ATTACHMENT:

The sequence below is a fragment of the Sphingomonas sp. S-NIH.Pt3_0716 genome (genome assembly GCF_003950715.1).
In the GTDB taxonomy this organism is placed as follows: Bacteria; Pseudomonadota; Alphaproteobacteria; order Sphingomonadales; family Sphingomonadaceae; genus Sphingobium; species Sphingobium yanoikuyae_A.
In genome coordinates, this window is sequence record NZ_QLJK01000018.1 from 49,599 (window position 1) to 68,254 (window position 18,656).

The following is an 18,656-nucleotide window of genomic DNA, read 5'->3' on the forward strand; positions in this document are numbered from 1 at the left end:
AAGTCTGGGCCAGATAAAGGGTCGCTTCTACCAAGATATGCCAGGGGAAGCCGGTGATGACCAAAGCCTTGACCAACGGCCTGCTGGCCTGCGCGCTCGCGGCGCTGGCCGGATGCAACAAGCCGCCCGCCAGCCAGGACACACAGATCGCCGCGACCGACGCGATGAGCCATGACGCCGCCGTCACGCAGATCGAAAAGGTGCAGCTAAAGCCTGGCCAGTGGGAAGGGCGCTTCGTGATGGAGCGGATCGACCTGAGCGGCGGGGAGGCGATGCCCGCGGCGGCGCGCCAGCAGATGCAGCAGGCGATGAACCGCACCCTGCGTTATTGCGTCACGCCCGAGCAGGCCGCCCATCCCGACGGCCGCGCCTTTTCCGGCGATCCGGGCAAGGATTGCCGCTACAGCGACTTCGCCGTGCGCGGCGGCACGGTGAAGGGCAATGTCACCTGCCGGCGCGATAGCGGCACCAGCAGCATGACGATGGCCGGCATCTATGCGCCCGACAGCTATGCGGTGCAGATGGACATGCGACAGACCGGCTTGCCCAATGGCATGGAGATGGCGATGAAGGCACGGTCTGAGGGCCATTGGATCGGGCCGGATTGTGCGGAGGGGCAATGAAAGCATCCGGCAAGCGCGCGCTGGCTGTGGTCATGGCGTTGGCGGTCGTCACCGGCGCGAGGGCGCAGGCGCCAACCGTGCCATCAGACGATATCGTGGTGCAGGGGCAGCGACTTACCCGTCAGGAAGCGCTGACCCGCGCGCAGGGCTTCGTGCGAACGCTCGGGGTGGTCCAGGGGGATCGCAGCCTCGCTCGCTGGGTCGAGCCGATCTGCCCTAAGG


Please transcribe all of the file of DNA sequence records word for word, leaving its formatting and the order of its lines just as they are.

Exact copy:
The sequence below is a fragment of the Sphingomonas sp. S-NIH.Pt3_0716 genome (genome assembly GCF_003950715.1).
In the GTDB taxonomy this organism is placed as follows: Bacteria; Pseudomonadota; Alphaproteobacteria; order Sphingomonadales; family Sphingomonadaceae; genus Sphingobium; species Sphingobium yanoikuyae_A.
In genome coordinates, this window is sequence record NZ_QLJK01000018.1 from 49,599 (window position 1) to 68,254 (window position 18,656).

The following is an 18,656-nucleotide window of genomic DNA, read 5'->3' on the forward strand; positions in this document are numbered from 1 at the left end:
AAGTCTGGGCCAGATAAAGGGTCGCTTCTACCAAGATATGCCAGGGGAAGCCGGTGATGACCAAAGCCTTGACCAACGGCCTGCTGGCCTGCGCGCTCGCGGCGCTGGCCGGATGCAACAAGCCGCCCGCCAGCCAGGACACACAGATCGCCGCGACCGACGCGATGAGCCATGACGCCGCCGTCACGCAGATCGAAAAGGTGCAGCTAAAGCCTGGCCAGTGGGAAGGGCGCTTCGTGATGGAGCGGATCGACCTGAGCGGCGGGGAGGCGATGCCCGCGGCGGCGCGCCAGCAGATGCAGCAGGCGATGAACCGCACCCTGCGTTATTGCGTCACGCCCGAGCAGGCCGCCCATCCCGACGGCCGCGCCTTTTCCGGCGATCCGGGCAAGGATTGCCGCTACAGCGACTTCGCCGTGCGCGGCGGCACGGTGAAGGGCAATGTCACCTGCCGGCGCGATAGCGGCACCAGCAGCATGACGATGGCCGGCATCTATGCGCCCGACAGCTATGCGGTGCAGATGGACATGCGACAGACCGGCTTGCCCAATGGCATGGAGATGGCGATGAAGGCACGGTCTGAGGGCCATTGGATCGGGCCGGATTGTGCGGAGGGGCAATGAAAGCATCCGGCAAGCGCGCGCTGGCTGTGGTCATGGCGTTGGCGGTCGTCACCGGCGCGAGGGCGCAGGCGCCAACCGTGCCATCAGACGATATCGTGGTGCAGGGGCAGCGACTTACCCGTCAGGAAGCGCTGACCCGCGCGCAGGGCTTCGTGCGAACGCTCGGGGTGGTCCAGGGGGATCGCAGCCTCGCTCGCTGGGTCGAGCCGATCTGCCCTAAGG